In the second instance, with the switch SW-1 still set in the High position, an assumption is made that the high-beam sensor 30 detects an oncoming vehicle and the mid-beam sensor 10 does not indicate such a detection. In that case, the change in signal on line A does not affect the relatively low (logic "0") output state of AND gate 106 and the mid-beam current driver DM continues to be biased ON. However, the inverter 110 inverts the relatively high (logic "1") signal from sensor 30 to provide a relatively low (logic "0") output signal to an input terminal of AND gate 102. That combination of input signals to AND gate 102 causes the output of AND gate 102 to be switched to a relatively low (logic "0") signal. That low signal is carried by line H to thereby bias the current driver DH to an OFF state. With current driver DH in an OFF state, the high-beam filaments in lamps 40 and 42 are deenergized. The high-beams remain deenergized until the sensor 30 ceases to detect the presence of oncoming vehicle lamps in its field of view.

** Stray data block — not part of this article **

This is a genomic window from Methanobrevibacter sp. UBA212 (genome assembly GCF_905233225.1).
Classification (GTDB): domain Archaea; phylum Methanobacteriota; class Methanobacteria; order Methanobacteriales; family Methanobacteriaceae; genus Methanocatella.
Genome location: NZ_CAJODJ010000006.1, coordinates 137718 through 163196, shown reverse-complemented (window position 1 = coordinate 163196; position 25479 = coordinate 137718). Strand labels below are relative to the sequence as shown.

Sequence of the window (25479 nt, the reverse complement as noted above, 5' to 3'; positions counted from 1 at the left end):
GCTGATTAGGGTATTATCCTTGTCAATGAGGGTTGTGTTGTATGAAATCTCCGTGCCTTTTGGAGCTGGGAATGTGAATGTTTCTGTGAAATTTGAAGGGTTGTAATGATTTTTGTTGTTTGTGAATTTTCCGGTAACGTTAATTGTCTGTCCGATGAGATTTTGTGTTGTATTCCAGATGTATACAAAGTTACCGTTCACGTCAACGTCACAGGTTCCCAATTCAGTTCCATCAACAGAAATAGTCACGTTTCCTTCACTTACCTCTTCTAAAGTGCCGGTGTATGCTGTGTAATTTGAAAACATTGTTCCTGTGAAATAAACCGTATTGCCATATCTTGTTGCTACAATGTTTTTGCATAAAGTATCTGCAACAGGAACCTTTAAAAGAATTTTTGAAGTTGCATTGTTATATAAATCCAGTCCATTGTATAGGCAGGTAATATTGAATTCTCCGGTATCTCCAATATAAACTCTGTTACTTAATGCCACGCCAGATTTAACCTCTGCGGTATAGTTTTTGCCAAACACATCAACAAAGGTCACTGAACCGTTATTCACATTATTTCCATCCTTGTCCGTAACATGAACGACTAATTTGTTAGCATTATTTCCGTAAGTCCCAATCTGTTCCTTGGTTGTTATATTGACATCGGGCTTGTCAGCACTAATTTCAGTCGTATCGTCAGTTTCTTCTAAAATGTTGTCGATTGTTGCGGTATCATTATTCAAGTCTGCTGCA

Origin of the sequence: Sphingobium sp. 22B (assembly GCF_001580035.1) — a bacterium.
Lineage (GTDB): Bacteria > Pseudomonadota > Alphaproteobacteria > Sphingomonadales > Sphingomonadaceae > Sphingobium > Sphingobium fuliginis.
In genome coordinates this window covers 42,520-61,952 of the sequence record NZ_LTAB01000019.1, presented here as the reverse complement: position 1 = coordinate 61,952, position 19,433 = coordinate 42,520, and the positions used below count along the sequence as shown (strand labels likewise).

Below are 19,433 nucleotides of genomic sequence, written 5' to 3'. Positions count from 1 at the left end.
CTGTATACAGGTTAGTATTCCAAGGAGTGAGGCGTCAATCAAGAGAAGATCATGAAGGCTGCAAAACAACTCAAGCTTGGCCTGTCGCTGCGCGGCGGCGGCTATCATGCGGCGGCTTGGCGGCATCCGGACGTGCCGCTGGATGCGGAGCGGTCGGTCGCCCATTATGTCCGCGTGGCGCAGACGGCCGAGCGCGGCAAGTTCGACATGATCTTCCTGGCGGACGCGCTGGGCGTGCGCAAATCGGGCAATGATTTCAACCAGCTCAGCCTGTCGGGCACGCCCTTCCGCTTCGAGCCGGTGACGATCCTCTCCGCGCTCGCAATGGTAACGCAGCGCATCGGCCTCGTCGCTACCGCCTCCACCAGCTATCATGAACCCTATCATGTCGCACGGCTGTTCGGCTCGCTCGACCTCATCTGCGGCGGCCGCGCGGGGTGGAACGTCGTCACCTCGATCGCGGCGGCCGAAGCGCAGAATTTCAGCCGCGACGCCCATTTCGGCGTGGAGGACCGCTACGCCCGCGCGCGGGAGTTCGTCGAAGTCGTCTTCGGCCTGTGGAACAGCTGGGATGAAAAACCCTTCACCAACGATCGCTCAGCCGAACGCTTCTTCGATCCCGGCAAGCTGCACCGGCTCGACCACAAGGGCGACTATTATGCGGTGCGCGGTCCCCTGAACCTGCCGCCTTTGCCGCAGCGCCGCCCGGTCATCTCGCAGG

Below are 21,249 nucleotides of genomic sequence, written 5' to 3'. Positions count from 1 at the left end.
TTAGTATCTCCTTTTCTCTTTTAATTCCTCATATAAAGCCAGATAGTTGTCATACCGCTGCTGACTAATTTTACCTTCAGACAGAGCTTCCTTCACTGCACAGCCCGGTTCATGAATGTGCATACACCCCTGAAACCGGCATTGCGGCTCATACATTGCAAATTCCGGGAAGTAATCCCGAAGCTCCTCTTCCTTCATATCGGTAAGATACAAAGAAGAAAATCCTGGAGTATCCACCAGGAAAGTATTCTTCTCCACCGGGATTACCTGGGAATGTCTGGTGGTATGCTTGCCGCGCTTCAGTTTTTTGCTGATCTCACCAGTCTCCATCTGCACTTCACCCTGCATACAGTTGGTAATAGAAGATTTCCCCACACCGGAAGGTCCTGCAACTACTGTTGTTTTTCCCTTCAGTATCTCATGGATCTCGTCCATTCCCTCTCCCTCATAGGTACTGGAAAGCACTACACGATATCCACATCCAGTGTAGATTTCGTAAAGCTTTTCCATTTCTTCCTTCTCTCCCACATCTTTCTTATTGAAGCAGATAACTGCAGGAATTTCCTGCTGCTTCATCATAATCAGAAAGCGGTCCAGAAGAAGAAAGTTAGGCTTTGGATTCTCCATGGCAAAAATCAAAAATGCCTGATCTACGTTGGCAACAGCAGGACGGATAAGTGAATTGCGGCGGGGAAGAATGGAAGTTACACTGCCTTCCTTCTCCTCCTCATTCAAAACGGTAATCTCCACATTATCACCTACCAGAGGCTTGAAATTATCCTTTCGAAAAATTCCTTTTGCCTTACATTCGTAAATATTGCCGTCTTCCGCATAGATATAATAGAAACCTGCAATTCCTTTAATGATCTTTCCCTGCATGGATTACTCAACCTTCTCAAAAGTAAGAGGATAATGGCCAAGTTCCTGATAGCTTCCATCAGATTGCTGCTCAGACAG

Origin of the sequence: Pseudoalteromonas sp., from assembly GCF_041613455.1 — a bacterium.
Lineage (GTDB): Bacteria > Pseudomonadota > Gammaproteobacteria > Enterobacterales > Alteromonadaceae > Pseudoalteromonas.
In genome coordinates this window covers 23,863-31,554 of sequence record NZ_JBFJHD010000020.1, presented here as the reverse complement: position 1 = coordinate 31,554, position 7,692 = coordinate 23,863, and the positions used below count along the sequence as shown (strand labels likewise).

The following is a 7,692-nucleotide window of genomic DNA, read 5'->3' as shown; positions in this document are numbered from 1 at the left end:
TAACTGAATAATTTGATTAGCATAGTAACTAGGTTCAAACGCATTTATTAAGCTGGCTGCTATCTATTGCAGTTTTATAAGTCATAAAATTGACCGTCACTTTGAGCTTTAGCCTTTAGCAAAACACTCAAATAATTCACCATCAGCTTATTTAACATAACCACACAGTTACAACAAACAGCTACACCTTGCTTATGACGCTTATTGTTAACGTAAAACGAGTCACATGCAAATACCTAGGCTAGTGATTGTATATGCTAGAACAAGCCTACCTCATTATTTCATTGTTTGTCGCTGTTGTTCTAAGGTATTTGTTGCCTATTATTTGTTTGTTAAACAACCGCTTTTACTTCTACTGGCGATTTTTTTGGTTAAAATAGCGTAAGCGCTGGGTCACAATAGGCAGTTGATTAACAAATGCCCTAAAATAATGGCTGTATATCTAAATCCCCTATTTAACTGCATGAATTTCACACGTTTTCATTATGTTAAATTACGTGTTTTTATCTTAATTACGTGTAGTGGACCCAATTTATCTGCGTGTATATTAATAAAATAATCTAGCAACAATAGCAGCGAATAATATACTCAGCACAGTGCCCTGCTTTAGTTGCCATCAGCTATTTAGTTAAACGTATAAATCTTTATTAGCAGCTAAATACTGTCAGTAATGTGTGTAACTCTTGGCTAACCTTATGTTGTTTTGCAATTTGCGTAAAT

In the third instance, where the mid-beam sensor 10 also detects the presence of oncoming vehicle headlamps within its mid-beam pattern projection area field of view, both the sensor 10 and the sensor 30 provide relatively high (logic "1") signal levels on lines A and B. This change from the preceding instance will cause the AND gate 106 to change state and provide a relatively high (logic "1") level output, since all three input levels are at a relatively high (logic "1") state. The high (logic "1") output level of 106 is inverted by inverter 116 to a relatively low (logic "0") level which biases the driver DM to its OFF state. In that instance, the mid-beam filaments in lamps 20 and 22 are also extinguished, leaving only the low-beam filaments energized. The mid-beam filaments remain extinguished until the detector 10 no long senses the presence of oncoming vehicle headlamps in its field of view.